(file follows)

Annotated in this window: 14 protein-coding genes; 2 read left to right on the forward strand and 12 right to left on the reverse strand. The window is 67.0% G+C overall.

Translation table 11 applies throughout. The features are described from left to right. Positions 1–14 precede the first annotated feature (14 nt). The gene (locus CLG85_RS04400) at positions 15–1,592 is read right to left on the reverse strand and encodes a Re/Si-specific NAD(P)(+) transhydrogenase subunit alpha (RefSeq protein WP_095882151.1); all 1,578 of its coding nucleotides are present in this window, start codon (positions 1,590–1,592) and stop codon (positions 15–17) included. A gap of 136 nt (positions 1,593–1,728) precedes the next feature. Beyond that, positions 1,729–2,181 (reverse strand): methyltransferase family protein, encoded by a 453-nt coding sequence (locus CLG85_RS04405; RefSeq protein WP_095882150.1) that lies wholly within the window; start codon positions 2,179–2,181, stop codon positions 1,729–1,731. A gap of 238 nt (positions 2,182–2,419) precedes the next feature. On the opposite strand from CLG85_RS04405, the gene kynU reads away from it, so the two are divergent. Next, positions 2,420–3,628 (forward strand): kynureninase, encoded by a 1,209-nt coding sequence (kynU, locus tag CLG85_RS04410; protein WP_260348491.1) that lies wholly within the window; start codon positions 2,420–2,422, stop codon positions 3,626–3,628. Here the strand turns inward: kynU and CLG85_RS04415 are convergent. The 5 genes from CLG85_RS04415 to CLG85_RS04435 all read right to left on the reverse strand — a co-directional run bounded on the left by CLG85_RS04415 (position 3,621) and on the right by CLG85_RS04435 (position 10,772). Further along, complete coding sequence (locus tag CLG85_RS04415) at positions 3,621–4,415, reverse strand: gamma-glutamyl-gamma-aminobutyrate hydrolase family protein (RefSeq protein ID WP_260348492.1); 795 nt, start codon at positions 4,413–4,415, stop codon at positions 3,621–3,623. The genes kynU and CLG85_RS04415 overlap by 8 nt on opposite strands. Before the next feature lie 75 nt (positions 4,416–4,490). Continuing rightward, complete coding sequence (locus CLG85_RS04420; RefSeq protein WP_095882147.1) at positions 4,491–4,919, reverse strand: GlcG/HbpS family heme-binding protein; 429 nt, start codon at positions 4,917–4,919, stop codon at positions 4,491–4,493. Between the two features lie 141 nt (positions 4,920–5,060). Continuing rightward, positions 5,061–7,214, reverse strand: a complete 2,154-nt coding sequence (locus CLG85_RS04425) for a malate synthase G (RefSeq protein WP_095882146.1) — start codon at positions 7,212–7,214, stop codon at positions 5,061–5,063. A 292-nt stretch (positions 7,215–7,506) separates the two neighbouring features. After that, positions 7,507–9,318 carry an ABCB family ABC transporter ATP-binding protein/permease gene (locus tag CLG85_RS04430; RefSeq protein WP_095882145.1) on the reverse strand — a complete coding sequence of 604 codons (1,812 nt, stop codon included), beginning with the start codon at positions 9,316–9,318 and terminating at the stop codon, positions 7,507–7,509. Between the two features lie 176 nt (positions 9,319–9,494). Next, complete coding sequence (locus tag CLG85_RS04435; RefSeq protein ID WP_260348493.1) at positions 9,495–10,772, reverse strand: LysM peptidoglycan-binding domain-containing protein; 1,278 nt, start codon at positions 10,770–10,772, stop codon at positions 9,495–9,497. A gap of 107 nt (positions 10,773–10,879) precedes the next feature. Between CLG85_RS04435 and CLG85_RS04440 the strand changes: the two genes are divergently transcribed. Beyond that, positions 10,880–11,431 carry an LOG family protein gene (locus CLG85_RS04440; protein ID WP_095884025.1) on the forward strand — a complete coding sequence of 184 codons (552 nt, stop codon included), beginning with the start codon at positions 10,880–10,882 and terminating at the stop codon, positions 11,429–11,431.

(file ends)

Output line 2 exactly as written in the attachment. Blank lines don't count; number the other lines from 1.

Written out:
Translation table 11 applies throughout. The features are described from left to right. Positions 1–14 precede the first annotated feature (14 nt). The gene (locus CLG85_RS04400) at positions 15–1,592 is read right to left on the reverse strand and encodes a Re/Si-specific NAD(P)(+) transhydrogenase subunit alpha (RefSeq protein WP_095882151.1); all 1,578 of its coding nucleotides are present in this window, start codon (positions 1,590–1,592) and stop codon (positions 15–17) included. A gap of 136 nt (positions 1,593–1,728) precedes the next feature. Beyond that, positions 1,729–2,181 (reverse strand): methyltransferase family protein, encoded by a 453-nt coding sequence (locus CLG85_RS04405; RefSeq protein WP_095882150.1) that lies wholly within the window; start codon positions 2,179–2,181, stop codon positions 1,729–1,731. A gap of 238 nt (positions 2,182–2,419) precedes the next feature. On the opposite strand from CLG85_RS04405, the gene kynU reads away from it, so the two are divergent. Next, positions 2,420–3,628 (forward strand): kynureninase, encoded by a 1,209-nt coding sequence (kynU, locus tag CLG85_RS04410; protein WP_260348491.1) that lies wholly within the window; start codon positions 2,420–2,422, stop codon positions 3,626–3,628. Here the strand turns inward: kynU and CLG85_RS04415 are convergent. The 5 genes from CLG85_RS04415 to CLG85_RS04435 all read right to left on the reverse strand — a co-directional run bounded on the left by CLG85_RS04415 (position 3,621) and on the right by CLG85_RS04435 (position 10,772). Further along, complete coding sequence (locus tag CLG85_RS04415) at positions 3,621–4,415, reverse strand: gamma-glutamyl-gamma-aminobutyrate hydrolase family protein (RefSeq protein ID WP_260348492.1); 795 nt, start codon at positions 4,413–4,415, stop codon at positions 3,621–3,623. The genes kynU and CLG85_RS04415 overlap by 8 nt on opposite strands. Before the next feature lie 75 nt (positions 4,416–4,490). Continuing rightward, complete coding sequence (locus CLG85_RS04420; RefSeq protein WP_095882147.1) at positions 4,491–4,919, reverse strand: GlcG/HbpS family heme-binding protein; 429 nt, start codon at positions 4,917–4,919, stop codon at positions 4,491–4,493. Between the two features lie 141 nt (positions 4,920–5,060). Continuing rightward, positions 5,061–7,214, reverse strand: a complete 2,154-nt coding sequence (locus CLG85_RS04425) for a malate synthase G (RefSeq protein WP_095882146.1) — start codon at positions 7,212–7,214, stop codon at positions 5,061–5,063. A 292-nt stretch (positions 7,215–7,506) separates the two neighbouring features. After that, positions 7,507–9,318 carry an ABCB family ABC transporter ATP-binding protein/permease gene (locus tag CLG85_RS04430; RefSeq protein WP_095882145.1) on the reverse strand — a complete coding sequence of 604 codons (1,812 nt, stop codon included), beginning with the start codon at positions 9,316–9,318 and terminating at the stop codon, positions 7,507–7,509. Between the two features lie 176 nt (positions 9,319–9,494). Next, complete coding sequence (locus tag CLG85_RS04435; RefSeq protein ID WP_260348493.1) at positions 9,495–10,772, reverse strand: LysM peptidoglycan-binding domain-containing protein; 1,278 nt, start codon at positions 10,770–10,772, stop codon at positions 9,495–9,497. A gap of 107 nt (positions 10,773–10,879) precedes the next feature. Between CLG85_RS04435 and CLG85_RS04440 the strand changes: the two genes are divergently transcribed. Beyond that, positions 10,880–11,431 carry an LOG family protein gene (locus CLG85_RS04440; protein ID WP_095884025.1) on the forward strand — a complete coding sequence of 184 codons (552 nt, stop codon included), beginning with the start codon at positions 10,880–10,882 and terminating at the stop codon, positions 11,429–11,431.